New York State Senator George Amedore Jr., the co-Chair of the Senate Task Force on Heroin and Opioid Addiction recently announced the passage of Laree’s Law.
This law would give law enforcement officials the ability to charge drug dealers with homicide if a customer dies as the result of an overdose on heroin or an opiate-controlled substance sold to them by that dealer.
The law (S.2761) carries a penalty of 15-25 years and was passed by the Senate on Wednesday, March 21 and has been sent to the Assembly. The Assembly version of the law (A.03398) is sponsored by state assemblyman Michael DenDekker, D-East Elmhurst and has been referred to the codes committee as of January 2018.
Laree’s Law is named after teenager Laree Farrell Lincoln of Colonie, New York who died of a heroin overdose in 2013.
According to New York State’s 2017 Opioid Annual Report the number of opioid related deaths per 100,000 of the population doubled between 2010 and 2015. In Ulster County, there were a total of 27 deaths as a result of opioid overdoses in 2015 and 107 outpatient emergency department visits as result of opioid overdoses in 2016.
New Paltz Village mayor Tim Rogers said that he is interested in creating a resolution to formerly ask the state comptroller’s office to take a closer look at the opioid epidemic and what could be done differently from large pharmaceutical manufacturers.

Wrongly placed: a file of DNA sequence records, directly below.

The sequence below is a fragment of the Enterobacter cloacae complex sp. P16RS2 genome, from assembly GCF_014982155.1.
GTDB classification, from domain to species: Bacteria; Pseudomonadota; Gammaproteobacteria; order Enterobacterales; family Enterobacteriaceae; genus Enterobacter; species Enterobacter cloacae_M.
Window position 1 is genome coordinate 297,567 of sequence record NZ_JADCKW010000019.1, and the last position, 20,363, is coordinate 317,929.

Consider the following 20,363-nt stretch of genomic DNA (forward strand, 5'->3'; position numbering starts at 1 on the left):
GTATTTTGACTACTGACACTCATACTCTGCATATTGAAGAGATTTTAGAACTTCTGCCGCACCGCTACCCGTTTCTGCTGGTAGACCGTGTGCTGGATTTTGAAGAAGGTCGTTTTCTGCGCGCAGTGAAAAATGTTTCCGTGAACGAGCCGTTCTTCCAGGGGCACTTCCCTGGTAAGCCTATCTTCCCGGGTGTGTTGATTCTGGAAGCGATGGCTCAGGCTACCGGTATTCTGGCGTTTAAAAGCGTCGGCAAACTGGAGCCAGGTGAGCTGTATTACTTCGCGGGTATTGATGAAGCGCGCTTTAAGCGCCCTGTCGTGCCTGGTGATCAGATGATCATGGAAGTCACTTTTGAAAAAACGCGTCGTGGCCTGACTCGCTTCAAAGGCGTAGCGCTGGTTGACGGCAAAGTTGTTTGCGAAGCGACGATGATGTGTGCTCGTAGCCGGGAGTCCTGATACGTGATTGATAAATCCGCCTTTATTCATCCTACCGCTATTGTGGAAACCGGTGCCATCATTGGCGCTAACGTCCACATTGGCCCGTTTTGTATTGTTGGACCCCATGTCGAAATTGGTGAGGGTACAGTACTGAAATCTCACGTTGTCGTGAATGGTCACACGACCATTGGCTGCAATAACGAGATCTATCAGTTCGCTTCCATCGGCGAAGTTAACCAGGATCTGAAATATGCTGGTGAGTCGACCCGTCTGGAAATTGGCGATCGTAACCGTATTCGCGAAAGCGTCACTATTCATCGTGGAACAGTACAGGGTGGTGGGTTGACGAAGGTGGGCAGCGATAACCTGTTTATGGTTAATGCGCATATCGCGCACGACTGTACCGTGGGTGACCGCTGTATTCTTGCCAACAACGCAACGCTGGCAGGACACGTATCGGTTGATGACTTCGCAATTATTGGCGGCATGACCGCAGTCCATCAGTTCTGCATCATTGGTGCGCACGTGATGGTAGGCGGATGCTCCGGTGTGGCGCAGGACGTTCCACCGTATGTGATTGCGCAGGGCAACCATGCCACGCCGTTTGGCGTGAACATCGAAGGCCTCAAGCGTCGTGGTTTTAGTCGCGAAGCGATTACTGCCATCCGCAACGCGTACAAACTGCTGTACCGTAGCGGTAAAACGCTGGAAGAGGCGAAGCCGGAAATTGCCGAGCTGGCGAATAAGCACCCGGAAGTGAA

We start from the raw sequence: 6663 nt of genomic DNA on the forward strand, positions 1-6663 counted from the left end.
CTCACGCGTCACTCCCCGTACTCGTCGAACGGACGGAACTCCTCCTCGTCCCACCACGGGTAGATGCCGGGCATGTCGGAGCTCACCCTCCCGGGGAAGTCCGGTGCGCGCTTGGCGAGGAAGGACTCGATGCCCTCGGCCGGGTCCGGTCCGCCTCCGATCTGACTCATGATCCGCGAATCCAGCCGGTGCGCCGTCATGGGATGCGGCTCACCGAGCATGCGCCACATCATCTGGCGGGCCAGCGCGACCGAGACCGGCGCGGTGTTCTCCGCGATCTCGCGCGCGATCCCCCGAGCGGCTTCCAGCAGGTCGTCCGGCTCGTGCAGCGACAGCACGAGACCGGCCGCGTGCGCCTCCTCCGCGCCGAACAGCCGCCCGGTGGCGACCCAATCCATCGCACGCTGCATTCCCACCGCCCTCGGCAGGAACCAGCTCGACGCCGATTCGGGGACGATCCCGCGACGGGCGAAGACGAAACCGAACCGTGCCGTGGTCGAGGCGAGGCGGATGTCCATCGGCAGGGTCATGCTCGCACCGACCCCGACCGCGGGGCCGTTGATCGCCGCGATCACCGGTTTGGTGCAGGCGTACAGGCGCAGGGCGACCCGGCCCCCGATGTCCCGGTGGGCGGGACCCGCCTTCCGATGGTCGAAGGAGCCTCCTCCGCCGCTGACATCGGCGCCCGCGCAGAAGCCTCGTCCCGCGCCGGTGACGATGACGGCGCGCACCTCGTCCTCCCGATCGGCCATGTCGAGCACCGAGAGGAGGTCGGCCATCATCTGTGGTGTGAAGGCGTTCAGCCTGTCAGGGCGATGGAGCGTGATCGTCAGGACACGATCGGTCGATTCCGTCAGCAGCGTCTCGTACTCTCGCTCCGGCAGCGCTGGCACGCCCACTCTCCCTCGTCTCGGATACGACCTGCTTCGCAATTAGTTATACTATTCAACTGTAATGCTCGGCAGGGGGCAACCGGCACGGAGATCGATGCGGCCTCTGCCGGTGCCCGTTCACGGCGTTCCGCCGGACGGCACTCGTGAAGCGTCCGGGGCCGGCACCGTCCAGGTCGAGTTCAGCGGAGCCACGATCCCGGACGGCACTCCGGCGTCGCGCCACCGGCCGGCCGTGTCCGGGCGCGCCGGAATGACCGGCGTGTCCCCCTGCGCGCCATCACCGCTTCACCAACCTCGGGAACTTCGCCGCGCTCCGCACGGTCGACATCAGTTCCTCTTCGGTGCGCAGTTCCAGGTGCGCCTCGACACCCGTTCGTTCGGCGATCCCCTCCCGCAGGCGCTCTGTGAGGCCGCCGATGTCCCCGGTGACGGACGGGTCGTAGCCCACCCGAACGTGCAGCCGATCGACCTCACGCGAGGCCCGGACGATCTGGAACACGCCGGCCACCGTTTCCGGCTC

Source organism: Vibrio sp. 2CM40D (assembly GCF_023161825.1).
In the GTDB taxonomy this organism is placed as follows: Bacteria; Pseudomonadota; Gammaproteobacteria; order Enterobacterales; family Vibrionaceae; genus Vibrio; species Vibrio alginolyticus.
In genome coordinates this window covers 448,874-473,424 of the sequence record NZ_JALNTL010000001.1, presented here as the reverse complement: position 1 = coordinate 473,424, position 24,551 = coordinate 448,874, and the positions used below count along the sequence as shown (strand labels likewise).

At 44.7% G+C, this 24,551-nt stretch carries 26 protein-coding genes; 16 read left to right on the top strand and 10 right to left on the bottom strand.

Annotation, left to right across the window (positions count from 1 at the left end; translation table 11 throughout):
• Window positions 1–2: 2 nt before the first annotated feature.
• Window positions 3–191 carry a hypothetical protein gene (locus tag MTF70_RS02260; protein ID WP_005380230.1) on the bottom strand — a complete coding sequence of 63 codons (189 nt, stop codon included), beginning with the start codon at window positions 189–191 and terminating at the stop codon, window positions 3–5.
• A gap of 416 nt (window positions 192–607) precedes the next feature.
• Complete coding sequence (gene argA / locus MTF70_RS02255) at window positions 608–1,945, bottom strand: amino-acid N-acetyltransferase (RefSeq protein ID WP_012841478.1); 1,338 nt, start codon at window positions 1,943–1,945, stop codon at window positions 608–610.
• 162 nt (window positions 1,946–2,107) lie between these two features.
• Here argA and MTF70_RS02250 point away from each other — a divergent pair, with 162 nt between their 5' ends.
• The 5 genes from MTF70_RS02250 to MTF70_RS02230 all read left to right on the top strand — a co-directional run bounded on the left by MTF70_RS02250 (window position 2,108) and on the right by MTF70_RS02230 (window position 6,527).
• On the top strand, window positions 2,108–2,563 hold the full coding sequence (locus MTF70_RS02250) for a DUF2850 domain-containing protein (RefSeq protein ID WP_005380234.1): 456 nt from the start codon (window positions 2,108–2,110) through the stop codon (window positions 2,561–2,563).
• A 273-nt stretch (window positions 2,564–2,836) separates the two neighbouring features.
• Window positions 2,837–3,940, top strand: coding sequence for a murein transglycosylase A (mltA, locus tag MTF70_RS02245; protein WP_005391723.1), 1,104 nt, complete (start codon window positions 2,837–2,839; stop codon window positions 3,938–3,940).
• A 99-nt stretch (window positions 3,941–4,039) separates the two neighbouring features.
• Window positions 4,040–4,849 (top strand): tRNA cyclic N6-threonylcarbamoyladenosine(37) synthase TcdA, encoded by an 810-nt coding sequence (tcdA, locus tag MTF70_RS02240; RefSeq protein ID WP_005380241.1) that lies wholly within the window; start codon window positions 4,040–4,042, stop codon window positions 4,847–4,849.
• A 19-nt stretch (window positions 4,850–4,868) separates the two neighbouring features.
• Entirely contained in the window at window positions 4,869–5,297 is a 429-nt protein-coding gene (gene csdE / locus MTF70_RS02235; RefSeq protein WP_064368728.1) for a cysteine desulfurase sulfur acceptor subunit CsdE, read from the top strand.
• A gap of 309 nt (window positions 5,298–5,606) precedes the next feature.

“I think a multi-pronged approach makes sense in that you want to do some divestment, but you also want to do some activist-type shareholder investment… using the influence and the magnitude of the several billions of dollars that we have through our state pension fund through investments in large pharmaceutical companies,” he said.
Laree’s Law targets mid to high level drug dealers who profit from heroin sales. In 2011, New York State adopted a “Good Samaritan” law to shield individuals from charges related to an overdose if the individual attempts to help someone who is overdosing and reports the incident in a timely matter; Laree’s Law includes a similar “co-user” carve out.
“New York State has established itself as a leader when it comes to increasing prevention and education efforts, making treatment more accessible in every community and ensuring strong support services for those in recovery,” Amedore wrote on the New York State Senate website. “But we need to take on the heroin epidemic from all sides and that includes properly punishing the big business dealers that are bringing this poison into our communities.”